The Media Column: 'With a US-owned ITV, Britain will become, in TV terms, the 51st state'

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The Independent Online

Greg Dyke had two things to get off his chest at the close of the Royal Television Society's convention in Cambridge at the weekend. The first was the "bullshit" - his word - that lay behind the Government's decision to lay open ITV to predators from America. (CBS, care of its parent company, Viacom, will be able to own ITV, but no British firm is allowed to own CBS.) The BBC director general is still raging about the two-month-old Communications Act. British broadcasting has been protected from American ownership for decades; the decision to throw that protection away - "I don't think it came from anywhere except a small côterie in Downing Street" - was "nonsense".

He is right; of course he is. The only television executives you hear arguing in favour of a US-owned ITV are those who stand to grab some of the dollar bills that come fluttering in their direction when CBS or whoever begins waving its wallet. The idea that Americans, seemingly just by virtue of being American, will be able to sprinkle a bit of magic management juice on to ITV and turn it into a super whizz-bang company is insulting.

Worse than that, any American owner will be straining at the leash to offload its biggest brands on to its latest market. With an American ITV, Britain could easily become, in TV terms, the 51st state.

Rather than choose to invest more heavily in programming, as the Government insists will happen, any US broadcaster who has just spent a fortune on buying the company is likely to take money out of ITV's pot, not put more in.

What followed Dyke's comments was a predictable outburst from the Downing-Street-côterie-member Ed Richards - the Prime Minister's former special adviser on media - and some robot-speak from the Broadcasting minister Lord McIntosh. Lord M is a member of the Government who knows his buzzwords off by heart and may even believe one or two of them. "We have the protections", he said, "that are necessary to maintain the standards of public-service broadcasting, to maintain our quality and diversity and to protect plurality." And Graham Norton has plans for a remake of The Ascent of Man.

But that is all history now. The law is in place, and no one is in a position to undo it.

There is, however, another worry for Dyke: the "scary" prospect of a new general-entertainment, terrestrial "Channel 6" from Sky, which will compete head-on with ITV and Five. The new channel - it will be called Sky This or Sky That, certainly not C6 - will be launched if Freeview continues to take off in a big way.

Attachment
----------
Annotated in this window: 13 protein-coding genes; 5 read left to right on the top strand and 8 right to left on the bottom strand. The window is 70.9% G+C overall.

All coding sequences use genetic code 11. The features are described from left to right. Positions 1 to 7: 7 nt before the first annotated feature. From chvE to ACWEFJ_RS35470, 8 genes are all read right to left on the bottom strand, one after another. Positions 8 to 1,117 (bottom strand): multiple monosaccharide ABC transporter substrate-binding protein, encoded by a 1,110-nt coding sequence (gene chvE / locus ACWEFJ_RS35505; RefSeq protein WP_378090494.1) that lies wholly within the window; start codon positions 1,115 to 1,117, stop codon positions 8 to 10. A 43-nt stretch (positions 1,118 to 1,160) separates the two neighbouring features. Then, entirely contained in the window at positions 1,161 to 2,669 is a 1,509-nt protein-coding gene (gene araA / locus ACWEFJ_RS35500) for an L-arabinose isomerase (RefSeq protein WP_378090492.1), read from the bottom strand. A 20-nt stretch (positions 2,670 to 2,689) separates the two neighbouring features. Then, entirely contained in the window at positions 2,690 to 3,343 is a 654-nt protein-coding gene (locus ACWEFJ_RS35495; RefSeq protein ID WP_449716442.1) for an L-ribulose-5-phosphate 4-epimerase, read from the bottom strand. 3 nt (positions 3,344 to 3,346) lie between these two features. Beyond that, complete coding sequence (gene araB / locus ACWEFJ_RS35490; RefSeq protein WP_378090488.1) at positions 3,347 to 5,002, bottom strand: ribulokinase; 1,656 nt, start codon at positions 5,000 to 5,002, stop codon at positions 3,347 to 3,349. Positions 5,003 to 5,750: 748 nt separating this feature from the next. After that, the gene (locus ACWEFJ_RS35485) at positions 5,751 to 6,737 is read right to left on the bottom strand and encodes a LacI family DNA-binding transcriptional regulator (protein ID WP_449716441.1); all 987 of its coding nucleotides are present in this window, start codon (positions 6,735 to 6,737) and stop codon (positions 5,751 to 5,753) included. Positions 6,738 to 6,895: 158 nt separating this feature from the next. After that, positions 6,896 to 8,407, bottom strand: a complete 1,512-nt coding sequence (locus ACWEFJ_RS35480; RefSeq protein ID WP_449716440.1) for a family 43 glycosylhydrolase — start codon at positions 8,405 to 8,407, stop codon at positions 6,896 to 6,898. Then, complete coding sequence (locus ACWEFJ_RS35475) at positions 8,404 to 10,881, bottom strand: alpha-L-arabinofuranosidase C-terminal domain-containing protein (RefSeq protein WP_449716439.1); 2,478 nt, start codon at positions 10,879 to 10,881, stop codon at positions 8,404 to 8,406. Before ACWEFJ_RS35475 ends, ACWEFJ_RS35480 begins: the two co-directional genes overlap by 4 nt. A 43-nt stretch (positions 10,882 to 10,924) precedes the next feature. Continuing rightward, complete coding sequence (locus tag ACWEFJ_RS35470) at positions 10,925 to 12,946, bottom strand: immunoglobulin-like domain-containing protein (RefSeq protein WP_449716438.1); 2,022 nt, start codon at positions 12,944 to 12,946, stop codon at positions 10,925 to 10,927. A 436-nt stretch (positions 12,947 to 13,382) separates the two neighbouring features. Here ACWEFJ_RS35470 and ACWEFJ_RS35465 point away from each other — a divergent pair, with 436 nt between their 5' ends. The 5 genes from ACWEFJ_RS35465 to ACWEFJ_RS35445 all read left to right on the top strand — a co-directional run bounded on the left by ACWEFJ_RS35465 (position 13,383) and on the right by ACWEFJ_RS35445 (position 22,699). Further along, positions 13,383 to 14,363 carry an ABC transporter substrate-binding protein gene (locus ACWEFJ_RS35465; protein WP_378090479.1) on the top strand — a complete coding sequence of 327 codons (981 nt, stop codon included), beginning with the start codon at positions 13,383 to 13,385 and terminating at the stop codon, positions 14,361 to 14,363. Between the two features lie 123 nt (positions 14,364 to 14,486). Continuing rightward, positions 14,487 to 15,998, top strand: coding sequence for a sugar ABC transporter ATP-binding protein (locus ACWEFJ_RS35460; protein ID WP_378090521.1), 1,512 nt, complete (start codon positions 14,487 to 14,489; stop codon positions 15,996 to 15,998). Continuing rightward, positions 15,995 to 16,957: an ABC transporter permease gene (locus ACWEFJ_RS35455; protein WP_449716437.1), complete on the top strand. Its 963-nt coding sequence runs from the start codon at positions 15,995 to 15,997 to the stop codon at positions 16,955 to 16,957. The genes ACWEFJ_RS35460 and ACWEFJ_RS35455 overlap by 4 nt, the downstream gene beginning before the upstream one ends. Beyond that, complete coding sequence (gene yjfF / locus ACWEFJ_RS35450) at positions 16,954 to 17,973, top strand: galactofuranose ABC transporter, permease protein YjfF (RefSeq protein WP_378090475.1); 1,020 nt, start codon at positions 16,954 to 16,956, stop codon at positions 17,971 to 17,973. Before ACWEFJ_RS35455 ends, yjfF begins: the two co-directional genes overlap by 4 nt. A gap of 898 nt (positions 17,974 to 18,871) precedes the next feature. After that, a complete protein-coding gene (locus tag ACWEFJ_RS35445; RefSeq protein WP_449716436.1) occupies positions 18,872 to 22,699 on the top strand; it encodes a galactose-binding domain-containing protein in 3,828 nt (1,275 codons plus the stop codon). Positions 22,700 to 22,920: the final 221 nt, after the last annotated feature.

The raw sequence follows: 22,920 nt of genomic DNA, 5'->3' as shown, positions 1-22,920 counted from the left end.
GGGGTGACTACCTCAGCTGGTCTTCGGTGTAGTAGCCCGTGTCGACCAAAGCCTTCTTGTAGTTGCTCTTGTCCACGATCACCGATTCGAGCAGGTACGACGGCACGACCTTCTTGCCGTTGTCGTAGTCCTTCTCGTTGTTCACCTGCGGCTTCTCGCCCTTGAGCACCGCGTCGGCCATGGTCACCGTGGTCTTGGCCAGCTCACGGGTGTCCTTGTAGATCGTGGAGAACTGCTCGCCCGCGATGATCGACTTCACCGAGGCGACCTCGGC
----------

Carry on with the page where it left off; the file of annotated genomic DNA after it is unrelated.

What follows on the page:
There are two broad reasons for Sky's plan. First, if people in the future are moving to multichannel television but without getting a Sky dish, BSkyB wants a piece of the advertising action. At present, Freeview viewers get just three Sky products - Sky News, which is excellent, Sky Travel, which is irrelevant, and Sky Sports News, which is just a tease for the company's real sports channels. If 25,000 Freeview boxes continue to be sold every week, Sky does not want to be left out.

Also, any Sky channel on Freeview acts as a shop window for the company's other products - on sale at a dish-store near you. If you watch Sky Sports News for long enough, you may just want to see the whole match - for a fee, on satellite - on Sky Sports 1.

Any new channel is not going to happen tomorrow. By the end of the year, Freeview is likely to be in up to 2.5 million homes (Sky says it is aiming to have seven million UK dishes by then). There are now 3.3 million households with access to Sky channels via cable. Sky is saying it will act when Freeview gets to the eight-million mark - but why would it choose to give its commercial opponents precise advance warning? The launch will likely come long before then.

There is also the issue of rights to consider. Currently, Sky bids only for permission to broadcast entertainment shows to satellite and cable customers. The right to broadcast programmes on terrestrial is sold separately, so it would not be able merely to whack its biggest Sky One hits on to its new channel, even if it wanted to.

Dawn Airey, managing director of Sky networks, can continue to insist that any new channel is "hypothetical". None of her colleagues will say where the new channel, which will also run on satellite, will leave Sky One. But there were no doubts in Cambridge that her plans were real. Dyke said: "I think you have to take this very seriously... Sky has the spare cashflow and could easily do it."

Carlton's chairman, Michael Green, for whom the problem is very much more local, called it "a real concern". If Sky "starts putting serious money into [original] programming," he said, "that is going to change the balance of broadcasting." ITV - British or American - ought to be very worried.

v.graff@independent.co.uk

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